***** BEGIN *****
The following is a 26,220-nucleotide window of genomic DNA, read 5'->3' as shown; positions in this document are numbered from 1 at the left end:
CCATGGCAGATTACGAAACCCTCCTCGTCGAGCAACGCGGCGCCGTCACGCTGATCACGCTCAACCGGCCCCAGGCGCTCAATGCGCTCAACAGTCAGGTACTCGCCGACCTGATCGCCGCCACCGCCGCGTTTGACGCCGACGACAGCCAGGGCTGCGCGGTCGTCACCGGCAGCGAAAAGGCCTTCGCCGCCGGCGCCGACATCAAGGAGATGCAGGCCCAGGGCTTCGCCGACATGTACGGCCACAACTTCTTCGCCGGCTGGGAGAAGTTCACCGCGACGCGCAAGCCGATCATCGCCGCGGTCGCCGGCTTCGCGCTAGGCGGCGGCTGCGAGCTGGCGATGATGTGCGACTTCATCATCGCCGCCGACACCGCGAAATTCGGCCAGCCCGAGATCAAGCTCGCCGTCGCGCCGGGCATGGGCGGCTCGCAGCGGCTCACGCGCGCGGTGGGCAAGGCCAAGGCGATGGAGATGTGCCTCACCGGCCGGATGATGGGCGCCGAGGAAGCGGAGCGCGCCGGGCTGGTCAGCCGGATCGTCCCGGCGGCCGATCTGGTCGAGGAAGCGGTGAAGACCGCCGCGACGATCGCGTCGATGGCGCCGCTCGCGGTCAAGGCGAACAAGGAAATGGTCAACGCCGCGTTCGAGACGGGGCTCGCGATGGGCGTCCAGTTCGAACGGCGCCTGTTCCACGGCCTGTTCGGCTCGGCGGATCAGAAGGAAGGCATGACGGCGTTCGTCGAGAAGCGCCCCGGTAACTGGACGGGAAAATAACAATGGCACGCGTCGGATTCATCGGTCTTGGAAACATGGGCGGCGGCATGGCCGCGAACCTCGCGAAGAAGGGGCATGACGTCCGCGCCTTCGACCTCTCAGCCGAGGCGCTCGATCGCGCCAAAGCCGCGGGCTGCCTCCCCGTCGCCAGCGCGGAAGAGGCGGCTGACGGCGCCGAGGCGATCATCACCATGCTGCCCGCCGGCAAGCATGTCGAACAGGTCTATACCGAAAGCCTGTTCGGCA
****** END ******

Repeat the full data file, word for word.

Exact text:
The following is a 26,220-nucleotide window of genomic DNA, read 5'->3' as shown; positions in this document are numbered from 1 at the left end:
CCATGGCAGATTACGAAACCCTCCTCGTCGAGCAACGCGGCGCCGTCACGCTGATCACGCTCAACCGGCCCCAGGCGCTCAATGCGCTCAACAGTCAGGTACTCGCCGACCTGATCGCCGCCACCGCCGCGTTTGACGCCGACGACAGCCAGGGCTGCGCGGTCGTCACCGGCAGCGAAAAGGCCTTCGCCGCCGGCGCCGACATCAAGGAGATGCAGGCCCAGGGCTTCGCCGACATGTACGGCCACAACTTCTTCGCCGGCTGGGAGAAGTTCACCGCGACGCGCAAGCCGATCATCGCCGCGGTCGCCGGCTTCGCGCTAGGCGGCGGCTGCGAGCTGGCGATGATGTGCGACTTCATCATCGCCGCCGACACCGCGAAATTCGGCCAGCCCGAGATCAAGCTCGCCGTCGCGCCGGGCATGGGCGGCTCGCAGCGGCTCACGCGCGCGGTGGGCAAGGCCAAGGCGATGGAGATGTGCCTCACCGGCCGGATGATGGGCGCCGAGGAAGCGGAGCGCGCCGGGCTGGTCAGCCGGATCGTCCCGGCGGCCGATCTGGTCGAGGAAGCGGTGAAGACCGCCGCGACGATCGCGTCGATGGCGCCGCTCGCGGTCAAGGCGAACAAGGAAATGGTCAACGCCGCGTTCGAGACGGGGCTCGCGATGGGCGTCCAGTTCGAACGGCGCCTGTTCCACGGCCTGTTCGGCTCGGCGGATCAGAAGGAAGGCATGACGGCGTTCGTCGAGAAGCGCCCCGGTAACTGGACGGGAAAATAACAATGGCACGCGTCGGATTCATCGGTCTTGGAAACATGGGCGGCGGCATGGCCGCGAACCTCGCGAAGAAGGGGCATGACGTCCGCGCCTTCGACCTCTCAGCCGAGGCGCTCGATCGCGCCAAAGCCGCGGGCTGCCTCCCCGTCGCCAGCGCGGAAGAGGCGGCTGACGGCGCCGAGGCGATCATCACCATGCTGCCCGCCGGCAAGCATGTCGAACAGGTCTATACCGAAAGCCTGTTCGGCA